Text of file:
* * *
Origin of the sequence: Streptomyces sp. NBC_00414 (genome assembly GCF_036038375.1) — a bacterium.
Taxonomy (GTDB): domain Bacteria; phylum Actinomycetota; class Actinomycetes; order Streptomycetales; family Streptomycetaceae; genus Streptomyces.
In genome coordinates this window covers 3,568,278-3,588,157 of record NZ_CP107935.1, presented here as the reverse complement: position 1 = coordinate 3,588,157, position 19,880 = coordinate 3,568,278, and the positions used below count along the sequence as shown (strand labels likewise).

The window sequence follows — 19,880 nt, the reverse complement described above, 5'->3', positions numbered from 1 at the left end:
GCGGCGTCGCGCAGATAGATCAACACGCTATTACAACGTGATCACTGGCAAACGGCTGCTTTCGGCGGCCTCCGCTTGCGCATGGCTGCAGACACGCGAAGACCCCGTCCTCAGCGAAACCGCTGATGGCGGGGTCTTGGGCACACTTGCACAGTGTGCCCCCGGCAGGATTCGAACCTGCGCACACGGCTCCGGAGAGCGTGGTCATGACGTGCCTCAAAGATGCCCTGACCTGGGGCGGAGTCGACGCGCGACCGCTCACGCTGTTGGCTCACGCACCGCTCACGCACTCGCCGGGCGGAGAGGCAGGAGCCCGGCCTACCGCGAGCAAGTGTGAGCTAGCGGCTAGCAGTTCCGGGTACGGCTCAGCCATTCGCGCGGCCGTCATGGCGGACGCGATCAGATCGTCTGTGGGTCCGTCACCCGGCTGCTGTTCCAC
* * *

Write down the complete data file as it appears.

Origin of the sequence: Streptomyces sp. NBC_00414 (genome assembly GCF_036038375.1) — a bacterium.
Taxonomy (GTDB): domain Bacteria; phylum Actinomycetota; class Actinomycetes; order Streptomycetales; family Streptomycetaceae; genus Streptomyces.
In genome coordinates this window covers 3,568,278-3,588,157 of record NZ_CP107935.1, presented here as the reverse complement: position 1 = coordinate 3,588,157, position 19,880 = coordinate 3,568,278, and the positions used below count along the sequence as shown (strand labels likewise).

The window sequence follows — 19,880 nt, the reverse complement described above, 5'->3', positions numbered from 1 at the left end:
GCGGCGTCGCGCAGATAGATCAACACGCTATTACAACGTGATCACTGGCAAACGGCTGCTTTCGGCGGCCTCCGCTTGCGCATGGCTGCAGACACGCGAAGACCCCGTCCTCAGCGAAACCGCTGATGGCGGGGTCTTGGGCACACTTGCACAGTGTGCCCCCGGCAGGATTCGAACCTGCGCACACGGCTCCGGAGAGCGTGGTCATGACGTGCCTCAAAGATGCCCTGACCTGGGGCGGAGTCGACGCGCGACCGCTCACGCTGTTGGCTCACGCACCGCTCACGCACTCGCCGGGCGGAGAGGCAGGAGCCCGGCCTACCGCGAGCAAGTGTGAGCTAGCGGCTAGCAGTTCCGGGTACGGCTCAGCCATTCGCGCGGCCGTCATGGCGGACGCGATCAGATCGTCTGTGGGTCCGTCACCCGGCTGCTGTTCCAC